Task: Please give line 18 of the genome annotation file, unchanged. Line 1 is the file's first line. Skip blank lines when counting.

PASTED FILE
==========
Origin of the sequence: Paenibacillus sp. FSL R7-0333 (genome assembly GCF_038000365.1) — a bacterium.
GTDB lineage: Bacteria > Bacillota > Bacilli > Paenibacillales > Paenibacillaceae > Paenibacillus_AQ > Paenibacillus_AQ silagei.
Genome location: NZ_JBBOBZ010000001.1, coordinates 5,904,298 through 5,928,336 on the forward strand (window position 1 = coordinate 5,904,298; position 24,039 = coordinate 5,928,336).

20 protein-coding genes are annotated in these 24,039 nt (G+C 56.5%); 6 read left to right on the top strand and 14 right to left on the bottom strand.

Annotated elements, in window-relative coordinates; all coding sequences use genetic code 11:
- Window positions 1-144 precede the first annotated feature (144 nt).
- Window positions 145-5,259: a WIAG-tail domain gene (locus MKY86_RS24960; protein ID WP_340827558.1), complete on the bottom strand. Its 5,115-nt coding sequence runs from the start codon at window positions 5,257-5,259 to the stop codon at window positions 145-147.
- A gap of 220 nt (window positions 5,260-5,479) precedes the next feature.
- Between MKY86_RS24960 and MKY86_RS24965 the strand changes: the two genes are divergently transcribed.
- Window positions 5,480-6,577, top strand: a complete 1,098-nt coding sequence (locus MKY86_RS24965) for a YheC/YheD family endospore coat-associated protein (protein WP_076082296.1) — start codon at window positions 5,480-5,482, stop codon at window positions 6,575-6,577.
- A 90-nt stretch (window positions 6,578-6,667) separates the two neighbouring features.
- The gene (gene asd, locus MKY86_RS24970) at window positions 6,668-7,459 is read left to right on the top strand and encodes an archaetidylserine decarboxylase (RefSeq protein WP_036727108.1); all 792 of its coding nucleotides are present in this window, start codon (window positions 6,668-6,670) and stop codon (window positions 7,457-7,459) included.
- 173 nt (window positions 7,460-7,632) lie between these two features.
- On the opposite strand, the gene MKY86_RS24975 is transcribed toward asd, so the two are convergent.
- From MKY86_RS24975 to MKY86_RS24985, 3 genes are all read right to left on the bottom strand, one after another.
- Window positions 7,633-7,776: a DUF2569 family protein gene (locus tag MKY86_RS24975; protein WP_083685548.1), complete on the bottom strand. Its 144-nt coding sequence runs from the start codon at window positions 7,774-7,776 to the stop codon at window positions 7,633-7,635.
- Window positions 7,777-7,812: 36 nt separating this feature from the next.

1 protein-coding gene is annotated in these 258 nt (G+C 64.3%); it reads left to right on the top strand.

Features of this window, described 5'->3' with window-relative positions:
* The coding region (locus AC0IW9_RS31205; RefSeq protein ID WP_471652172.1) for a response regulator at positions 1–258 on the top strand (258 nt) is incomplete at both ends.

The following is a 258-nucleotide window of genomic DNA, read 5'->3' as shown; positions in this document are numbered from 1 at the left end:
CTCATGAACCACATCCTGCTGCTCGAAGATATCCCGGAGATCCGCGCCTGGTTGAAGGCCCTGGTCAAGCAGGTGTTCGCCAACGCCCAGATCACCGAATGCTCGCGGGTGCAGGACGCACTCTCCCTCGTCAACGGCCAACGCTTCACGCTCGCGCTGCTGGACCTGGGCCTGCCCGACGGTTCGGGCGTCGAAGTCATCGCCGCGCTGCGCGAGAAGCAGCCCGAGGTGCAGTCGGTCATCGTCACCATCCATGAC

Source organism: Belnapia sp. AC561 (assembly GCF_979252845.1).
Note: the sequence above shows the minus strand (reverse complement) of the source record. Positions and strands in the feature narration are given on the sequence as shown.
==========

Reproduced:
1 protein-coding gene is annotated in these 258 nt (G+C 64.3%); it reads left to right on the top strand.